The Good Kind of Big Data?
It’s a thin line between exploitation and service. And it’s a good time to think about how much you want to help out Big Data efforts.
Netflix is currently being hailed as TV of the Future. For those not in the know, here’s how it works. It’s basically the same as every other subscription service on the Internet. Users pay a monthly fee and they can watch TV shows and movies to their hearts’ desires. It costs $7.99 currently, but it will be $8.99 soon. With 62.3 million users worldwide, assuming all pay in dollars, Netflix rakes in about 498 million a month.
The streaming service managed to become one of history’s most successful TV channels and is responsible for about 37 percent of all internet traffic. This has led the company from Los Gatos, CA, to produce their own TV series. Again, they were successful. Partnering up with comic book company Marvel, they made the most downloaded TV show of all time — Daredevil. And this fall, they’re hoping to double up with Alias Jessica Jones.
Despite all the success, Netflix managed to make people concerned with privacy to be rather nervous for a second. Netflix has analyzed their viewers’ data and figured out the point where viewers became addicted to a show — hooked as they call it.
When TV Watches You
Among other things, the analysts have deducted the following points of people being hooked:
- Arrow: Episode 8. Oliver Queen aka. The Arrow realizes that his erstwhile ally Helena Bertinelli aka. The Huntress is not committed to making Star City a better place, but is consumed by vengeance and quite possibly insane.
- Breaking Bad: Episode 2. Due to not really knowing what they’re doing, a dead body, partially disolved by acid falls through the ceiling.
- Daredevil: Episode 5. The titular hero is hunted by police and the episode ends with him being surrounded by police in the end.
Basically, there needs to be some kind of personal, dramatic highlight in order to get viewers to be invested in a show. This contrasts with previous TV producer wisdom that the pilot episode is the most deciding factor in getting long term viewers.
As funny as this sounds, this is something the responsible TV viewer should think about. Because a viewer is no longer just audience but also someone who’s being watched. Their behaviour is recorded and analyzed. With the study that aggregates data from 16 countries Netflix gains the ability to modify TV series in a way to make fans stay with a series for the longest possible time. The obvious consequences: Maximizing profit and tying customers to a business.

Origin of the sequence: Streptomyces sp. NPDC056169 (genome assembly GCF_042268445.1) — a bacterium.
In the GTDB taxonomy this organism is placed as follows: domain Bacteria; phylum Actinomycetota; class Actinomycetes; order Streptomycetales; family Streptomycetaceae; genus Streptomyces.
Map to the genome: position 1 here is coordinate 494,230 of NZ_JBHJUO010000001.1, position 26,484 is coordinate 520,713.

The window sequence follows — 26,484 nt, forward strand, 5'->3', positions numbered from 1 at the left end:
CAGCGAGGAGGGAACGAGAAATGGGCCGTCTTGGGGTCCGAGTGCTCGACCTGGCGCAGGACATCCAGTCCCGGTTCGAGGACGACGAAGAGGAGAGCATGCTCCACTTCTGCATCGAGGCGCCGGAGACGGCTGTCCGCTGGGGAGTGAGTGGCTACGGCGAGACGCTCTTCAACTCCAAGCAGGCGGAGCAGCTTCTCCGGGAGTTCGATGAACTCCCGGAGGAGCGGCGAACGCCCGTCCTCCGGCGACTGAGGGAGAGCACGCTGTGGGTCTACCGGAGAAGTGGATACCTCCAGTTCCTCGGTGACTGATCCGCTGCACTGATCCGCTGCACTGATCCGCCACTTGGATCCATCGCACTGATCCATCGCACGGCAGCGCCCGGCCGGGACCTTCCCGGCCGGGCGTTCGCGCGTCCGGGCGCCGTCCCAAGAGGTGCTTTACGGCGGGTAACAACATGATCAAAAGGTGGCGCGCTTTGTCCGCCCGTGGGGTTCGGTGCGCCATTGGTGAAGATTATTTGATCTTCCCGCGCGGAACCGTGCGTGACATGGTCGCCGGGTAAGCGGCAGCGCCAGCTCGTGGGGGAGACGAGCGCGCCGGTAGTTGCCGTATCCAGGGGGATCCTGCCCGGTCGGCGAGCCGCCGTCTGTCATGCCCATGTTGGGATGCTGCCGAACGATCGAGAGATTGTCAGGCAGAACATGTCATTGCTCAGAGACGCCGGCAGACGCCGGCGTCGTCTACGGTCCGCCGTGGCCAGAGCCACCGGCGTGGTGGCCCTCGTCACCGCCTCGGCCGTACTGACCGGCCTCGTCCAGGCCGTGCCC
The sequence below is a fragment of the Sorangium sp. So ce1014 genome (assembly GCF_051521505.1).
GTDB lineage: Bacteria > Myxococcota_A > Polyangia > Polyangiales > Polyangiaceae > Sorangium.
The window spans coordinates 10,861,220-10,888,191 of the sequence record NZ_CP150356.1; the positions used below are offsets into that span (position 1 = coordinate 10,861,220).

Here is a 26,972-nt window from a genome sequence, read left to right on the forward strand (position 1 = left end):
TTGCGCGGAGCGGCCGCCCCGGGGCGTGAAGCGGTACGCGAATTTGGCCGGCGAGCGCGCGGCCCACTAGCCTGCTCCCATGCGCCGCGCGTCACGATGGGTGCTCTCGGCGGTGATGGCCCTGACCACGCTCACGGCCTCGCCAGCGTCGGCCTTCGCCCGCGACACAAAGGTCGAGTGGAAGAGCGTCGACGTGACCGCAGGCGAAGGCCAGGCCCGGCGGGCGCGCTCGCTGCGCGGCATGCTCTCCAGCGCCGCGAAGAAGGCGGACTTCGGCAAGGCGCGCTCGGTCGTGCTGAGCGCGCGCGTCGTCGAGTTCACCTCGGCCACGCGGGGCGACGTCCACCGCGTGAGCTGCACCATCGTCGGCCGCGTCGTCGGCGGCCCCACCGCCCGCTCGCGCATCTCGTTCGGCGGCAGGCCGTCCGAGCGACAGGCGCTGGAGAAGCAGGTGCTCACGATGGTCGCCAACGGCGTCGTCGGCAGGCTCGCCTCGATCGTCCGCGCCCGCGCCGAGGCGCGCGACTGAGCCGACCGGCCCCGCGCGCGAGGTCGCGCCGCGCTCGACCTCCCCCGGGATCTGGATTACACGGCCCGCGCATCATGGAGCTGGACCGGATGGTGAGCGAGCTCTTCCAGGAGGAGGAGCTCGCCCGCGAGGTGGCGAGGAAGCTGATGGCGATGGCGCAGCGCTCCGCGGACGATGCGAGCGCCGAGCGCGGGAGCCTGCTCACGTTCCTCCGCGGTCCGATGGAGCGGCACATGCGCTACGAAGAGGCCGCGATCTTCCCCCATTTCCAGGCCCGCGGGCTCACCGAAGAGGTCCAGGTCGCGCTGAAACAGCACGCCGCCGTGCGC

Service vs. Exploitation
Now, here’s the thing. Nobody gets damaged by the Big Data analysis that Netflix did. In the end, the situation is this: People get better TV shows, Netflix gets more money. Everyone wins. Cool, right?
Almost. Depending on how you look at it, there’s something to be said against the exploitation of client habits, even if Netflix has publicly stated that they’re not planning to write shows in a way that they’re as addictive as possible.
The question is the one about how much privacy viewers want to give up on. And it’s a pretty good time to ask the question seeing as there’s no urgent need to act yet.
Maybe rephrasing the question or rather, altering the situation, helps. If a supermarket has a bonus point scheme, offering discounts if you have a customer card that you show whenever you pay, they get detailled client data. They also bind their clients to their business, because who doesn’t like discounts? This also gives businesses the oportunity to plan prices in a way that they still maximize profits despite discounts.
Clients offer insight and ways how clients will spend even more money. For a little discount. In the end, clients spend more money and ends up leaving the shop with a smile.
It is naïve to believe that Netflix or someone else will never try to exploit findings of their analyses. Because as opposed to audiences, companies are not particularly interested in good entertainment, but in in profits only, made off of their clients.
Generally, companies are not as benevolent as they would like us to think. Because in the end, all companies want to make a profit. If inadequate laws and regulations make it possible, morals and ethics are not something to be concerned with, after all.